Occasional Paper Series #14
Democracy as a Hegemonic Political Discourse. Draws on the Issue of Critique
Ana Inés Couchonnal Cancio. [Autora]
CLACSO. CODESRIA. APISA.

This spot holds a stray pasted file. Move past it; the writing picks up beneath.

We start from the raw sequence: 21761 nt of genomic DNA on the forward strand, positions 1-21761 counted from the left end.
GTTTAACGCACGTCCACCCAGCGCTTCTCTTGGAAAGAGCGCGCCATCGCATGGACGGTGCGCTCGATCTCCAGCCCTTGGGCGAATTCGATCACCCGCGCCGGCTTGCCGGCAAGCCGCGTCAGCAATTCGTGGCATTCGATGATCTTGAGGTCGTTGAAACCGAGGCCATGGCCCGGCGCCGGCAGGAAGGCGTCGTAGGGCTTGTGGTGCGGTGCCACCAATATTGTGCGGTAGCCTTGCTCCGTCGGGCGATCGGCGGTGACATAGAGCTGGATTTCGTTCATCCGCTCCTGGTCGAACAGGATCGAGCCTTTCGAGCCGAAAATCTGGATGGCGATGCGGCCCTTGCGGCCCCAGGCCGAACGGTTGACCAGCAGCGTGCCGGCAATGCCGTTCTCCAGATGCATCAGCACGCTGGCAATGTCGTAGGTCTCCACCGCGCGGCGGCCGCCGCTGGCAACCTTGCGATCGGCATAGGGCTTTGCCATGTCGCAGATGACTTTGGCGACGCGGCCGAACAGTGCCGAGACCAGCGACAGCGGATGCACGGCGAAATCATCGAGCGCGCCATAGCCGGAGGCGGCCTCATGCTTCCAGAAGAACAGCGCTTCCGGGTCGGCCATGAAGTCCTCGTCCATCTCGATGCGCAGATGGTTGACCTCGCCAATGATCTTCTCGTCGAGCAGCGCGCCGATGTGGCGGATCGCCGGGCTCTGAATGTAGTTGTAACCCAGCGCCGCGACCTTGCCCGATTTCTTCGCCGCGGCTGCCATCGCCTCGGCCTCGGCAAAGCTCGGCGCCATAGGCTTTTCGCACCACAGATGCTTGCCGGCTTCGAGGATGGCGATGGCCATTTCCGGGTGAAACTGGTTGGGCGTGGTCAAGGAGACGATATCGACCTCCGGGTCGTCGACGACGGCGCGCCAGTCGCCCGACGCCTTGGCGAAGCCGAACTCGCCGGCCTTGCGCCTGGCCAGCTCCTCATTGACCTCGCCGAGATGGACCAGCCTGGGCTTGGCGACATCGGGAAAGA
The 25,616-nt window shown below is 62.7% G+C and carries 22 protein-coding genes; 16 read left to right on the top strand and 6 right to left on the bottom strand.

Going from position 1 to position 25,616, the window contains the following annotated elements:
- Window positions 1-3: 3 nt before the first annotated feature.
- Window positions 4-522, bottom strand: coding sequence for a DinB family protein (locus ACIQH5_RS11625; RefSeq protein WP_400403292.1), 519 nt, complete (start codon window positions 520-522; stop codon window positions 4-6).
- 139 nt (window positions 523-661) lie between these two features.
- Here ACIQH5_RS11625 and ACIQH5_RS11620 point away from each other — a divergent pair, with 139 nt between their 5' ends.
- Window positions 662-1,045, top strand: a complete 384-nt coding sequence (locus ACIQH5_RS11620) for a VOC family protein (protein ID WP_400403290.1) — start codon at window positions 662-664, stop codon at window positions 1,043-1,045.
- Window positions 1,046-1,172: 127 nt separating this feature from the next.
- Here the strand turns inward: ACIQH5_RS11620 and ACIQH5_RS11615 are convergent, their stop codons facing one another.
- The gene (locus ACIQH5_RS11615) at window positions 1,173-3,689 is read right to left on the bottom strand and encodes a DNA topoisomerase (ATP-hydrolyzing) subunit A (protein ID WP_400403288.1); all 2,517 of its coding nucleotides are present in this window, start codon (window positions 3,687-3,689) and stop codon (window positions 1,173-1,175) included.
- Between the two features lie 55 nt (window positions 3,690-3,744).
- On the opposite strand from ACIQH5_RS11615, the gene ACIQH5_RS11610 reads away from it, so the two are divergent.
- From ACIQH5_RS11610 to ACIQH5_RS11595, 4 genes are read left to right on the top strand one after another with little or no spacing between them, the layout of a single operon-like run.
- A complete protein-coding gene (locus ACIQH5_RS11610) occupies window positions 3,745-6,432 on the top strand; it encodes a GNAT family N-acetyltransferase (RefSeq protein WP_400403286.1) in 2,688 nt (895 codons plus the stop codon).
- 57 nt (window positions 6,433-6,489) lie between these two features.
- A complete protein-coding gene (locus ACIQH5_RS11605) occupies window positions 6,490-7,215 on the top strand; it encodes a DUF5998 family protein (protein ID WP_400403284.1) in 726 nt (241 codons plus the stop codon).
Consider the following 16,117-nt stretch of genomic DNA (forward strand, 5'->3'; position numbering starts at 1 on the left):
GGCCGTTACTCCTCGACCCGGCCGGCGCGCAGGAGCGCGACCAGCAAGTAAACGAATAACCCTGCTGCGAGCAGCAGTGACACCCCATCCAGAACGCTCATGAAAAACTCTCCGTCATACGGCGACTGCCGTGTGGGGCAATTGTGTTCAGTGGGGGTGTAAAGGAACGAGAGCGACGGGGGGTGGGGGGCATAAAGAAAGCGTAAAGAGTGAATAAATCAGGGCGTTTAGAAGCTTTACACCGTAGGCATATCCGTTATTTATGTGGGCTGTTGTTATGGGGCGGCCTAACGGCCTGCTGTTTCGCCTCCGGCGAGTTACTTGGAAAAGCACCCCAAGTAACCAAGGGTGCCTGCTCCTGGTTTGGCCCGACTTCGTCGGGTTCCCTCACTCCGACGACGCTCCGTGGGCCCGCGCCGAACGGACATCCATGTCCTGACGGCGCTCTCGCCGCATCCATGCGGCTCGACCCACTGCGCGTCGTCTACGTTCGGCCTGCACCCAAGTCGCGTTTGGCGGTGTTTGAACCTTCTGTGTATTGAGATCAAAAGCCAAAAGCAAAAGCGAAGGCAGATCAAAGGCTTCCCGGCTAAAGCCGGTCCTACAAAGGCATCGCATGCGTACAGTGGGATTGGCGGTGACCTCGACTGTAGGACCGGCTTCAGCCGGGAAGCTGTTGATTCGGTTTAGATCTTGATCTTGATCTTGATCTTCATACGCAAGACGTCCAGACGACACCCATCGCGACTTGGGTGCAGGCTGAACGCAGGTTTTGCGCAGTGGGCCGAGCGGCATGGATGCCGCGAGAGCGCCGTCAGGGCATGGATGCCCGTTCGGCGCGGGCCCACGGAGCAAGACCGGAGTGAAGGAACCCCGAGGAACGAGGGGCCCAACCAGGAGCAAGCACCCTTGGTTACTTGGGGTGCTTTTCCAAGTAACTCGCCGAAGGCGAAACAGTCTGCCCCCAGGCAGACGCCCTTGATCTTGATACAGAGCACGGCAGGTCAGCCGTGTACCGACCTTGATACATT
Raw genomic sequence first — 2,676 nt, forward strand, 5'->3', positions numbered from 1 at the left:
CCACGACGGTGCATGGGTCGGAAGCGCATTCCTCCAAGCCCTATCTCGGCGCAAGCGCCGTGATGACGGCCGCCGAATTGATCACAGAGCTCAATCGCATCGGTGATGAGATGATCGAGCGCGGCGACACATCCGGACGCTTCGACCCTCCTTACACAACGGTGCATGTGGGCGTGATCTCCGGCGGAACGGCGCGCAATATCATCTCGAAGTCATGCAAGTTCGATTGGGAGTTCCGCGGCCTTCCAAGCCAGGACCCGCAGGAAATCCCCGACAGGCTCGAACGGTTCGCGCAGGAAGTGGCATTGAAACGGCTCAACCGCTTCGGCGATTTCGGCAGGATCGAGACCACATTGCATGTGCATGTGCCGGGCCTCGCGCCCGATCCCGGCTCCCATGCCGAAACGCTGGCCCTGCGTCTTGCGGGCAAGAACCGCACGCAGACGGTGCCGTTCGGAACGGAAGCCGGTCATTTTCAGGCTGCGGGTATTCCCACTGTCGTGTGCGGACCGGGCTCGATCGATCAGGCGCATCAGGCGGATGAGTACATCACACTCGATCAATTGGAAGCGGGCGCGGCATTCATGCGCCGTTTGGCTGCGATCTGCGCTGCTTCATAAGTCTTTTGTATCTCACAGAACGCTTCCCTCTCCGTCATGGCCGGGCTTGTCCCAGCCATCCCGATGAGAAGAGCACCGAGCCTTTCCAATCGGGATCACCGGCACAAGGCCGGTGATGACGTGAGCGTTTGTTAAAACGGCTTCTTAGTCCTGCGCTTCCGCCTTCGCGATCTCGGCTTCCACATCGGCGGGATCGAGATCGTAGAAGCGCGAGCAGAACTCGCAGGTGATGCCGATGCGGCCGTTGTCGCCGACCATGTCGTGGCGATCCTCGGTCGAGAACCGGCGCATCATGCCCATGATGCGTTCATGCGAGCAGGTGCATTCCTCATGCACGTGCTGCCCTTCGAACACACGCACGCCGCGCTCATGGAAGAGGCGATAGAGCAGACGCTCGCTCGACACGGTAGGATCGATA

To address the subject of democracy as a hegemonic political discourse implies a question that guided this writing, a question that might sound naïve during these times of social conflict and economic polarization, and enunciated by Lenin back in 1917: “But, how to justify the deception, the fooling of the people, the violation of the will of the overwhelming majority of the population?” (Lenin in Zizek, 2002: 28). Bearing in mind the subject of ideology, I will address the issue of democracy from a perspective that tends to identify the ways in which democracy actually functions as a social relation into social reality. I argue that the ideology of democracy results from the constitutive distance existing between an installed hegemonic democratic discourse and the current democratic practice, and that both instances acquire an ideological reality in what I defined as democratic functioning. From this viewpoint I argue that the ideological efficiency of democracy lies in the possibility of controlling the political potential of society, and in that sense, critique needs to address and revitalize politics as the possibility of change. In this sense, democracy can be understood as a hegemonic concept/discourse, as a primary significant organizing a given discourse, as the ideological key serving as a point de capiton, in the lacanian sense of organizer of a discourse always well ordered, audible: hegemonic. The discourse of democracy has installed a logic that imposes a concept and makes it circulate despite the possibility of its accomplishment. (...)